How Mini-Golf Played A Big Role In Desegregating Public Rec Spaces Washington, D.C., is home to one of the oldest continuously running mini-golf courses in the U.S. The sport became popular in the early 1900s, when there were more than 25,000 courses nationwide.
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How Mini-Golf Played A Big Role In Desegregating Public Rec Spaces

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How Mini-Golf Played A Big Role In Desegregating Public Rec Spaces

How Mini-Golf Played A Big Role In Desegregating Public Rec Spaces

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  • <iframe src="https://www.npr.org/player/embed/613412280/616552085" width="100%" height="290" frameborder="0" scrolling="no" title="NPR embedded audio player">
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LULU GARCIA-NAVARRO, HOST:

Miniature golf used to be all the rage back in the 1930s. But these days, it's more of a quaint throwback. Here in Washington, there's only one remaining mini-golf course in the nation's capital. WAMU's Mikaela Lefrak went to explore it, putter in hand.

MIKAELA LEFRAK, BYLINE: All right. Do you want to tell us where we are?

MATT BLITZ: Sure. We're at East Potomac Park Mini-Golf Course. It looks pretty tough. I would say this is for folks who really are serious about their mini-golf.

LEFRAK: As we are.

BLITZ: Yeah.

LEFRAK: OK, let's do it.

My opponent on this muggy afternoon is local journalist Matt Blitz. He writes about hidden wonders around Washington for the website Atlas Obscura. But at first glance, this mini-golf course we're at doesn't look particularly wondrous.

BLITZ: It looks pretty old-school, actually. You know, sometimes you go to mini-golf courses that have a lot of windmills or clowns and all that. This is just straight green with some cement.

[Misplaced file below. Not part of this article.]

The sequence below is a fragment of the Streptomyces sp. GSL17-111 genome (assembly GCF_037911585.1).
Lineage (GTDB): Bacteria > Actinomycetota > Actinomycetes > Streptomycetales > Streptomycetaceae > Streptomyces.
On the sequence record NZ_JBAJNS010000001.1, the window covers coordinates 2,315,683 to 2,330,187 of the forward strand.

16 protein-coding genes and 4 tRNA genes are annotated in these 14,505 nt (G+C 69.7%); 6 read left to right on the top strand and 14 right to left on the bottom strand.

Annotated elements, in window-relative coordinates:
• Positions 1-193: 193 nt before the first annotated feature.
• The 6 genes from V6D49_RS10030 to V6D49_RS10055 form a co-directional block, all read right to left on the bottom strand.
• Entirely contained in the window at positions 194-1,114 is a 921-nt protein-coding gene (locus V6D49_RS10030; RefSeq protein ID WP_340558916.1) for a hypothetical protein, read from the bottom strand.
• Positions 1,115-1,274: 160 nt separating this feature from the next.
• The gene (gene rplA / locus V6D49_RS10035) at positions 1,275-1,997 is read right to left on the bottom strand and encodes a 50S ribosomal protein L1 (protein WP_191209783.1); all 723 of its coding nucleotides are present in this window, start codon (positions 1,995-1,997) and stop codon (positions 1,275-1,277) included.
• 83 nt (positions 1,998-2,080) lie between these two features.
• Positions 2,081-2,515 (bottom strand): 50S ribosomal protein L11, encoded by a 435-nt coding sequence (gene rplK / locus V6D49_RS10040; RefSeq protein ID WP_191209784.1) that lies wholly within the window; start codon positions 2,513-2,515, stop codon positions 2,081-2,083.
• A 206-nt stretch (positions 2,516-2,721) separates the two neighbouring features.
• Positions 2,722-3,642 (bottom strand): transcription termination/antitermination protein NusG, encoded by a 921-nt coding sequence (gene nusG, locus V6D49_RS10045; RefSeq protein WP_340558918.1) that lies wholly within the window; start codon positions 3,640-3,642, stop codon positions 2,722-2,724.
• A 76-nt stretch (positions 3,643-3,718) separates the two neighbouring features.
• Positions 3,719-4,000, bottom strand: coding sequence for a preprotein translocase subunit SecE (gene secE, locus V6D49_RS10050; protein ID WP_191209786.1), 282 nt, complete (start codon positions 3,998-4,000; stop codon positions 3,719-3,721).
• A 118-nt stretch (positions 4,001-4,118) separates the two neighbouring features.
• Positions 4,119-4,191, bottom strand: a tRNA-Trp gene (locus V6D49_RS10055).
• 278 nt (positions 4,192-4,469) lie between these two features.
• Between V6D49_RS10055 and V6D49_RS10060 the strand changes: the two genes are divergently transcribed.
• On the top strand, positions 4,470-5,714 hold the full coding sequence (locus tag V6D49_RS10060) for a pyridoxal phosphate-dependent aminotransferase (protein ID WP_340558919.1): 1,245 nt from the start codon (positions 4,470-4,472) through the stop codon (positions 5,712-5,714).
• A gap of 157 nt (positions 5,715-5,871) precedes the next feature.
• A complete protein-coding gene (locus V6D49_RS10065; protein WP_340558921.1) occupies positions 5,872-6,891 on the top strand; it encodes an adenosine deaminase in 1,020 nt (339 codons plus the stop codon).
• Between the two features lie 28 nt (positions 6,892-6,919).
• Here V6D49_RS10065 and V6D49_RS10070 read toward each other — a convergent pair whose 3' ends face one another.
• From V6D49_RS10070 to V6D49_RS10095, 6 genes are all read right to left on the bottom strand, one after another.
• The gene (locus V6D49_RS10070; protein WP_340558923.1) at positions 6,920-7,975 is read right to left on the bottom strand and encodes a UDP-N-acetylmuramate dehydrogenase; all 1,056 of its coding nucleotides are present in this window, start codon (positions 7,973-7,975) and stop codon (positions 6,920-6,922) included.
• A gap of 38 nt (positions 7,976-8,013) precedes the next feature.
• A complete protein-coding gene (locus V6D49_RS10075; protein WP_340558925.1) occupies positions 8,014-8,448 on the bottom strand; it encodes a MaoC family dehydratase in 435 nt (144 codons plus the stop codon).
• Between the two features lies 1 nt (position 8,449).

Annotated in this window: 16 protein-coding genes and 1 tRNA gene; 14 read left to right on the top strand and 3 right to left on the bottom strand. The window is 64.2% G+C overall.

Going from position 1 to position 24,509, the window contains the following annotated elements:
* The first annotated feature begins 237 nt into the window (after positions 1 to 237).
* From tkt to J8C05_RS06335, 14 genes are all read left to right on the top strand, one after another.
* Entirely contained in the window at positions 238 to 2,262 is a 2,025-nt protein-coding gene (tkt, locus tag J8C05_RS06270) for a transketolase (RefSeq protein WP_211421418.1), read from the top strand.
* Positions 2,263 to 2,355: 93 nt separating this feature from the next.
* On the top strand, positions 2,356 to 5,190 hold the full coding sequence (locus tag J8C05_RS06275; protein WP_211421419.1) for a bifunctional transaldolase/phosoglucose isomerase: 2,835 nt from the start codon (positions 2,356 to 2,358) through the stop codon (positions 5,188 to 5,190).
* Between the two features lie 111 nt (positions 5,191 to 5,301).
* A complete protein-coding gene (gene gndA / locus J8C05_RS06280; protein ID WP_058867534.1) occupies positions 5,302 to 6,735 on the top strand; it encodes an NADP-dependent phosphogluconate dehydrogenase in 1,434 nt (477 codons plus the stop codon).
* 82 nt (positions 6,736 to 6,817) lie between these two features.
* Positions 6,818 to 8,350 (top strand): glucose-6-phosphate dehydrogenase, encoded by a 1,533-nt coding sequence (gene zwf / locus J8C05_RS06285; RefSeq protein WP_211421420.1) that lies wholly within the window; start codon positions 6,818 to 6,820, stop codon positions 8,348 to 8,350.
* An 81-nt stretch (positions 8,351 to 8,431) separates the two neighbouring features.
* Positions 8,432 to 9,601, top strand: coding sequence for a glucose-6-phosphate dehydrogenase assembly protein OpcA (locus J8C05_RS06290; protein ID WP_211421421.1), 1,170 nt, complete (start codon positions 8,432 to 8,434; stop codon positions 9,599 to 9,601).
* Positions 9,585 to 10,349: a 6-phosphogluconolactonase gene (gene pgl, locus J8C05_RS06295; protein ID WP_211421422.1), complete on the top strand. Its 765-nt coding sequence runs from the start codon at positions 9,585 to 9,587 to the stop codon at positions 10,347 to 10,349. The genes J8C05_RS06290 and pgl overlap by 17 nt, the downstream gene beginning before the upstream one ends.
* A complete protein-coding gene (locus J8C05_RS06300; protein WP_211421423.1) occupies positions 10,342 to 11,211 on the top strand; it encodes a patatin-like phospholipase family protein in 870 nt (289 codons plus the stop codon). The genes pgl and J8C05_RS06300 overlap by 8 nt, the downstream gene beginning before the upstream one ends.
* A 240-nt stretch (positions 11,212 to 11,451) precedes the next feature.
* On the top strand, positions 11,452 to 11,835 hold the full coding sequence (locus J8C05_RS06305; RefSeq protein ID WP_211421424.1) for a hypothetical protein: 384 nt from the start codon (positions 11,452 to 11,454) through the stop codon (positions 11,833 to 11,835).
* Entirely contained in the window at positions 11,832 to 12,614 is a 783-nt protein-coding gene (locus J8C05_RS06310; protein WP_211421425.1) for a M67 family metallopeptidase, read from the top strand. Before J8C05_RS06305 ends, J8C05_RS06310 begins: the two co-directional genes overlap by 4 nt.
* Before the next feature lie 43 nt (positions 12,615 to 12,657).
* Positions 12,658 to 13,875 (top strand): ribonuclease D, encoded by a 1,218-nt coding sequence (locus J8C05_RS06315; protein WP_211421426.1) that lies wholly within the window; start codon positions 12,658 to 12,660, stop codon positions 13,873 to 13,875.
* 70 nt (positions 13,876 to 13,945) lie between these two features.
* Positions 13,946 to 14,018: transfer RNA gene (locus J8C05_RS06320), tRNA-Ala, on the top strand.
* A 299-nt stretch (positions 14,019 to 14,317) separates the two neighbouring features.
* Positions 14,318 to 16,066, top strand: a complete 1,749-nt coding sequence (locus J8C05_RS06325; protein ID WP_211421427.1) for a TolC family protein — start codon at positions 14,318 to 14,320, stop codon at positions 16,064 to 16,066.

LEFRAK: But beyond its plain exterior, there's history here. The course is owned by the National Park Service, and it's one of the oldest continuously running mini-golf courses in the country. As Blitz tells me, it was...

BLITZ: ...Built in 1931, at the height of the mini-golf craze in America.

(SOUNDBITE OF ARCHIVED RECORDING)

UNIDENTIFIED PERSON #1: Miniature golf, the sport that’s swept the country. In 1928, there were two of these midget courses in America. By 1930, over 25,000. Every available lot became an adult playground.

LEFRAK: Shortly after the Great Depression, when this newsreel came out, people were building courses everywhere, like on rooftops and in vacant lots. Here in Washington, there were upwards of 30 mini-golf courses in the city proper. National Park Service historian Patti Kuhn Babin is writing a report on the Park Service's network of Washington golf courses.

PATTI KUHN BABIN: I'm not a very good golfer, but I have learned quite a bit about how much these courses, as public golf courses, have played into recreation in the city. They've been important.

LEFRAK: Really important. In the 1930s, the courses were at the center of a big desegregation battle. Back then, only whites were allowed to play golf at East Potomac Park. But one summer day in 1941...

KUHN BABIN: A group of African-Americans came to play the course knowing that it was segregated. White people verbally harassed them in protest. But the next day, the Department of the Interior decided to open the courses to everyone. It was the first step in desegregating all of Washington's public recreation areas. But while all this was happening here, miniature golf's popularity around the country was in retreat.

(SOUNDBITE OF ARCHIVED RECORDING)

UNIDENTIFIED PERSON #1: You ever hear why it was called miniature golf? Well, you start, and in a minute you’re through.

LEFRAK: Suburban mini-golf courses stayed popular for a few more decades. But that trend eventually faded too. Today, our course only gets an average of two dozen visitors a day, people like 8-year-old Ram Shukla and his parents.

RAM: It's beautiful. It's great.

LEFRAK: It's pretty hard though.

RAM: Yeah, it's pretty hard.

LEFRAK: And who's winning the game so far?

RAM: Uh, him.

RAJ SHUKLA: (Laughing).

LEFRAK: He's pointing to his dad, Raj. The course's manager says she'd love to attract more millennials with wine nights and other events. But it's hard to pull off because the course is on federal land.

(SOUNDBITE OF PUTTING)

LEFRAK: But when Blitz and I went, we still had a pretty good time.

Oh.

BLITZ: Hole-in-one.

LEFRAK: Hole-in-one.

(SOUNDBITE OF HIGH-FIVE)

LEFRAK: That was awesome.

For NPR News, I'm Mikaela Lefrak in Washington.

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